Reviewed April 2018
What does the menopause have to do with stress incontinence?
Stress incontinence is defined as “involuntary loss of urine upon effort or physical exertion, sneezing, or coughing”, and is essentially due to insufficient strength of the pelvic floor muscles.1 If you have been diagnosed with it, or believe you are affected by it, you are definitely not alone — it is the most common type of urinary incontinence between the ages of 20 and 50 years.2 Depending on age, the prevalence is between 29% and 75%, with a mean of 48%.3
Stress incontinence occurs due to weakened muscles of the pelvic floor. Established risk factors for stress urinary incontinence include pregnancy and childbirth, specifically those women who delivered vaginally. Having had a higher number of pregnancies increases this risk and it is thought that incontinence is linked to injury to the muscles and nerves of the pelvic floor during pregnancy and childbirth.4
Another risk factor is having a hysterectomy. The pelvic floor muscles can be damaged or weakened during hysterectomy, although the exact mechanism is not understood very well.5 Stress incontinence has also been associated with prolapse of the uterus, rectum or bladder, high body mass index and having a chronic cough.6 The latter two place pressure on the pelvic floor over long periods of time, which can lead to weakening of the muscles.
The symptoms associated with stress incontinence are leakage of urine when pressure is placed on the bladder during activity. Examples include sneezing, coughing, lifting, or during exercise. The leakage can range from a few drops to a stream of urine.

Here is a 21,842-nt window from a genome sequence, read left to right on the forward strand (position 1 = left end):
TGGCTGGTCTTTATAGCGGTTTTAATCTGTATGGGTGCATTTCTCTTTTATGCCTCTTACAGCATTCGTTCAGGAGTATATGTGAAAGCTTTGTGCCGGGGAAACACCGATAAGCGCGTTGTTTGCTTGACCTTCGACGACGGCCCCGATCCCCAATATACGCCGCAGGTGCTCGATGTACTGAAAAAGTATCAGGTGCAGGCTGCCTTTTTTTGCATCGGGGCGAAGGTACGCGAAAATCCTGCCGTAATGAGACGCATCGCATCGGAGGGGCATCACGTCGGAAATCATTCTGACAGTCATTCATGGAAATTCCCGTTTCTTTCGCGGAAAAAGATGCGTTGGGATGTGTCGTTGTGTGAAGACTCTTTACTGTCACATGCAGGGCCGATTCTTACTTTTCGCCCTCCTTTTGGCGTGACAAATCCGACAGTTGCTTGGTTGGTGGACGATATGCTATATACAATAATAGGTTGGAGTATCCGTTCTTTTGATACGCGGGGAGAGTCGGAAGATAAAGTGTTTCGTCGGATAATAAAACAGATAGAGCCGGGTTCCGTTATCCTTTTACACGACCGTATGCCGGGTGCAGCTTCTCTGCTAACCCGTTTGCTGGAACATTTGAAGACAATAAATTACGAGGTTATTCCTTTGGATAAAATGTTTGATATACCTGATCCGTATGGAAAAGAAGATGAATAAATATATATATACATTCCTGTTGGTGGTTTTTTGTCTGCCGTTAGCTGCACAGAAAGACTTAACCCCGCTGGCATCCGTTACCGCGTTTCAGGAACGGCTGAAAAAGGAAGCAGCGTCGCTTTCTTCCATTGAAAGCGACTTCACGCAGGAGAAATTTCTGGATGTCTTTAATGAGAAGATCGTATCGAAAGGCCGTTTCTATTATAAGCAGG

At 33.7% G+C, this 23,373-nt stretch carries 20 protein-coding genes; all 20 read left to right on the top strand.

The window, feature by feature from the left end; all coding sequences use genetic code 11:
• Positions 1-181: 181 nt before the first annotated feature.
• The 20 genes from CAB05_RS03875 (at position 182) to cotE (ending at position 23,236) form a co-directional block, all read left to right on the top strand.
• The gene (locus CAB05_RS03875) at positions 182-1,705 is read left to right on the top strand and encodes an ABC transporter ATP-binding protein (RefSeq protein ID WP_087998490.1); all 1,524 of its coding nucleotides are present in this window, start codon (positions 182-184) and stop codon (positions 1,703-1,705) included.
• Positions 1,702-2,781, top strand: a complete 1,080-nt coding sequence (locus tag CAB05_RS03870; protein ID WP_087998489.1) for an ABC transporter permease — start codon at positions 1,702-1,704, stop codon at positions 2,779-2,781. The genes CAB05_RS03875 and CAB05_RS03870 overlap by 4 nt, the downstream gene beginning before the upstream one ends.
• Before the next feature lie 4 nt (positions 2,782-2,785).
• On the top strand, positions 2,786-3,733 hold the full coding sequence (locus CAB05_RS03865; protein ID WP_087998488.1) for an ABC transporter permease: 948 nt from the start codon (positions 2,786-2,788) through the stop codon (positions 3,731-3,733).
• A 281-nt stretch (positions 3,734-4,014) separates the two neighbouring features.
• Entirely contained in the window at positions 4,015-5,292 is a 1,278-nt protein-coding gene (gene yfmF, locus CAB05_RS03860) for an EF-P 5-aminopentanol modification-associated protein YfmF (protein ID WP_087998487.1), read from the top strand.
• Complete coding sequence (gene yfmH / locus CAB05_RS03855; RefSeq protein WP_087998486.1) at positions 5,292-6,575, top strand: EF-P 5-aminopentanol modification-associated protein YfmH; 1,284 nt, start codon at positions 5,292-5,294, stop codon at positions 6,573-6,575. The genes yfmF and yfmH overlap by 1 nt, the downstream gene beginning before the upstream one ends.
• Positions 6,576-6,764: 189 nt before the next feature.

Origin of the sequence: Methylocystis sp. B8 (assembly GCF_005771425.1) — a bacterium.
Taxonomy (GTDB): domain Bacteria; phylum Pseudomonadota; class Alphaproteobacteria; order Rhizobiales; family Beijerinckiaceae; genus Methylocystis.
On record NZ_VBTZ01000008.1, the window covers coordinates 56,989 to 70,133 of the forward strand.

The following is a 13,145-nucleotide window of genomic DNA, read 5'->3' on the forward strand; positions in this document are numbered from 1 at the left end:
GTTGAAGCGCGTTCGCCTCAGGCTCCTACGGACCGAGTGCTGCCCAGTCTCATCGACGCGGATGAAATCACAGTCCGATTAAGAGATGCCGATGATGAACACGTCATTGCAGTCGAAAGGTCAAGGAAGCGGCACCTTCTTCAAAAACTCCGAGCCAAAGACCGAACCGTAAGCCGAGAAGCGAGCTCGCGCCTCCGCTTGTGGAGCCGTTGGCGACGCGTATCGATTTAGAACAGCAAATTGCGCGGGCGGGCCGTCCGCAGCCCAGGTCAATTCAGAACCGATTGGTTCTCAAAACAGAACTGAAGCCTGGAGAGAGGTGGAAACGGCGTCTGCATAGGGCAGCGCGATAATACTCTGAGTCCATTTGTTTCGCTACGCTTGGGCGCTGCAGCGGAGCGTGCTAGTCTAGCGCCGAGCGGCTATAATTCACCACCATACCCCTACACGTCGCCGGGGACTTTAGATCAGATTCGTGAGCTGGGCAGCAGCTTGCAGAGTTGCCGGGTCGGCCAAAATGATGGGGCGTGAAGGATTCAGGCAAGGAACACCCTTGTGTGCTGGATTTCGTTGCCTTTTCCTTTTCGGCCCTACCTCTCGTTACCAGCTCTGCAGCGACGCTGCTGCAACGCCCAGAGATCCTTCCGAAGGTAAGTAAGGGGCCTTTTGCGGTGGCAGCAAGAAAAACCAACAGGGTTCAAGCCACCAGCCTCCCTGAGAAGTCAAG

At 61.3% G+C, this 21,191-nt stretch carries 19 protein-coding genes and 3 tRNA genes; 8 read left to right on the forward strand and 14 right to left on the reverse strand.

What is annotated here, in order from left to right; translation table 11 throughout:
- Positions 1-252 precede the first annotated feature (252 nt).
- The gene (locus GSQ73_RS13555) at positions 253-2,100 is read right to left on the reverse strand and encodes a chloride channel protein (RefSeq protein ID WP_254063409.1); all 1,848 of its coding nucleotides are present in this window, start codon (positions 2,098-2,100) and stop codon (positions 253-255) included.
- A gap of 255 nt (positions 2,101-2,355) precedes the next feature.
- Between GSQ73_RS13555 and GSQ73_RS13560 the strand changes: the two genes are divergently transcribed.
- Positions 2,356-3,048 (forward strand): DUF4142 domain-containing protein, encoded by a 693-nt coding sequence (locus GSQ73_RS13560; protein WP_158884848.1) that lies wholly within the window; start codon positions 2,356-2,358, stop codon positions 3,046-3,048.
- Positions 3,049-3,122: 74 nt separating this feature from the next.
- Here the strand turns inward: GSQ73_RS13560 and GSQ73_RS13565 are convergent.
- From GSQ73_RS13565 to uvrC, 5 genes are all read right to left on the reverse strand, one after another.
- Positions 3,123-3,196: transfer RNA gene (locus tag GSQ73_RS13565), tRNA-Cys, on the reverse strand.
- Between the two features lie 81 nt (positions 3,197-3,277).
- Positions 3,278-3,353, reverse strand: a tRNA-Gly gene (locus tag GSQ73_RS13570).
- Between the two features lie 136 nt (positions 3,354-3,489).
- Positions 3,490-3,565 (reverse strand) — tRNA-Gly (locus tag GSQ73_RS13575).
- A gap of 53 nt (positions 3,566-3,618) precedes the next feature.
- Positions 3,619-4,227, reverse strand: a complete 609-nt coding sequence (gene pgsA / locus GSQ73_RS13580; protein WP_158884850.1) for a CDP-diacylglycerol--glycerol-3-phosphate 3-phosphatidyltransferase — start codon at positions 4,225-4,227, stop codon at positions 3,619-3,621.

The link between menopause and stress incontinence
The menopause is the absence of menstrual periods for 12 months and marks the time when ovarian function decreases. However, this does not happen suddenly and one of the characteristics of menopause is the decline of the hormone oestrogen. During menopause, the ovary has reduced sensitivity to follicle stimulating hormone and luteinising hormone – the hormones required for developing follicles and ovulation. It is the follicle (once stimulated by these hormones) that produces oestrogen. As there is a reduction (and eventually cessation) in menstrual cycles during the menopause, oestrogen levels fall.
The lower part of the urinary tract, which includes the bladder, urethra, and pelvic floor muscles, is lined with oestrogen receptors (sensors which respond to oestrogen). Oestrogen appears to have a role in the urinary tract, as when women are oestrogen deficient, as seen during the menopause, symptoms such as urinary frequency and incontinence are prevalent. 70% of women have related the onset of urinary incontinence to their final menstrual period.7
The term urogenital atrophy is used to describe what happens to the urinary tract and reproductive tract during low levels of oestrogen. This essentially means wasting away of muscle mass in the vagina and the urinary tract. Oestrogen has a role in the quality and quantity of collagen in these areas, the supportive structure around the bladder, and blood flow.8 This means that during menopause, a time when oestrogen levels are low, all the above are affected, and this results in changes to the urinary system which leads to urinary incontinence.
Stress incontinence is at its peak prevalence around the time of menopause, but then declines following the menopause. It is seen more frequently between the ages of 41 and 55 years, and declines after that.9 The prevalence of stress incontinence as mentioned earlier can be as high as 75% which suggests that this is a very common problem.
The reason there is such a large range in terms of prevalence is because women do not report their symptoms to their doctors, and so it is likely that the prevalence of stress incontinence is actually underestimated.
What can you do to help reduce stress incontinence symptoms?